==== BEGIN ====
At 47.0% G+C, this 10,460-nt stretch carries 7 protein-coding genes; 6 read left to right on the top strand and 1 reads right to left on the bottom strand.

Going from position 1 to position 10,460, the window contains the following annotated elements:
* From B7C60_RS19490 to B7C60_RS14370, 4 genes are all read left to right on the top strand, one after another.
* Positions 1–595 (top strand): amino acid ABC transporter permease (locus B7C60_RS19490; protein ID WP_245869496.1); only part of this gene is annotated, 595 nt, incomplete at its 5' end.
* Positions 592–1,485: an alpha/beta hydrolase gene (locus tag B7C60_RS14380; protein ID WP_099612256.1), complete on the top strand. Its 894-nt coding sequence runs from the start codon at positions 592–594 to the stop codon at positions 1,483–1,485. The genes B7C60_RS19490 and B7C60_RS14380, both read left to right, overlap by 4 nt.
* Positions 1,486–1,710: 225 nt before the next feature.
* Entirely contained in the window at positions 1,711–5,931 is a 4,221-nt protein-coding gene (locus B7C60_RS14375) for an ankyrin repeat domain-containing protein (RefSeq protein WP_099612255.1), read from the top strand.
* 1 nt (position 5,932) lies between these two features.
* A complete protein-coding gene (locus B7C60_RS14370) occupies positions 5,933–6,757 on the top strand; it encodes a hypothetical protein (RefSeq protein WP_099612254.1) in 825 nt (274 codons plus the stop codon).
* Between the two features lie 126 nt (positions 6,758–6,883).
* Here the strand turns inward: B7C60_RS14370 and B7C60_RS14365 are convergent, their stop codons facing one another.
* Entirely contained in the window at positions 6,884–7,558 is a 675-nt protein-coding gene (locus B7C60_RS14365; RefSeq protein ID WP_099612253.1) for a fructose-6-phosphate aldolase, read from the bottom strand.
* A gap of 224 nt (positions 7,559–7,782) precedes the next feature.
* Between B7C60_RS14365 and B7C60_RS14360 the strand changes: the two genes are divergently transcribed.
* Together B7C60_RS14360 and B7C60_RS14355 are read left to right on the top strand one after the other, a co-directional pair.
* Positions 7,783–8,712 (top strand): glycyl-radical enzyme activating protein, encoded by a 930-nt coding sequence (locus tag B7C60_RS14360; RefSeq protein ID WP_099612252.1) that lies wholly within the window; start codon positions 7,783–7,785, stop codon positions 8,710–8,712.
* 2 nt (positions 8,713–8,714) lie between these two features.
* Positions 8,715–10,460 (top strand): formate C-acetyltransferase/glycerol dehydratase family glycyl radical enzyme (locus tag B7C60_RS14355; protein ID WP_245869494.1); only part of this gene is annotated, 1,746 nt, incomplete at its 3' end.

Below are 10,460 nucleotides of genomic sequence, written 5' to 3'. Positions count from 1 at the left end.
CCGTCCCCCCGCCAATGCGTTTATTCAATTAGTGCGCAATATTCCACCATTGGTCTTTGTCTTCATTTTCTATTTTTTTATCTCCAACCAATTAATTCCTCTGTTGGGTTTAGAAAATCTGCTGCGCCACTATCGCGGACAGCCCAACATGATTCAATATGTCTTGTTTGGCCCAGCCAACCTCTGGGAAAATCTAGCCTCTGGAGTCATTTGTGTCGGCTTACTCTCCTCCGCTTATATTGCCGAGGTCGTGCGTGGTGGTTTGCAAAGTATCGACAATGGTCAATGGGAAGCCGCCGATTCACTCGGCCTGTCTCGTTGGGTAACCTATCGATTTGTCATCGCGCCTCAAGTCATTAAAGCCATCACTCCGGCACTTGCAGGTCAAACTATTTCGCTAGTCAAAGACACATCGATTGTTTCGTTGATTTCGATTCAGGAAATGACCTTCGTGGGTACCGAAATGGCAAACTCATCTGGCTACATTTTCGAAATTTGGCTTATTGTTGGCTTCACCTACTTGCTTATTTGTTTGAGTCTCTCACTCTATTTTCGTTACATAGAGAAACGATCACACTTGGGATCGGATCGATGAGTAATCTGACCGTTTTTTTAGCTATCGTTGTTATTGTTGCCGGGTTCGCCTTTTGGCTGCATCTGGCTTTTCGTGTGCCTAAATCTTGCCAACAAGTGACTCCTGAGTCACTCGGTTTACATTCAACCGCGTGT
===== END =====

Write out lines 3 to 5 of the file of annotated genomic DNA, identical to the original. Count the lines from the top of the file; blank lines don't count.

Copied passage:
* From B7C60_RS19490 to B7C60_RS14370, 4 genes are all read left to right on the top strand, one after another.
* Positions 1–595 (top strand): amino acid ABC transporter permease (locus B7C60_RS19490; protein ID WP_245869496.1); only part of this gene is annotated, 595 nt, incomplete at its 5' end.
* Positions 592–1,485: an alpha/beta hydrolase gene (locus tag B7C60_RS14380; protein ID WP_099612256.1), complete on the top strand. Its 894-nt coding sequence runs from the start codon at positions 592–594 to the stop codon at positions 1,483–1,485. The genes B7C60_RS19490 and B7C60_RS14380, both read left to right, overlap by 4 nt.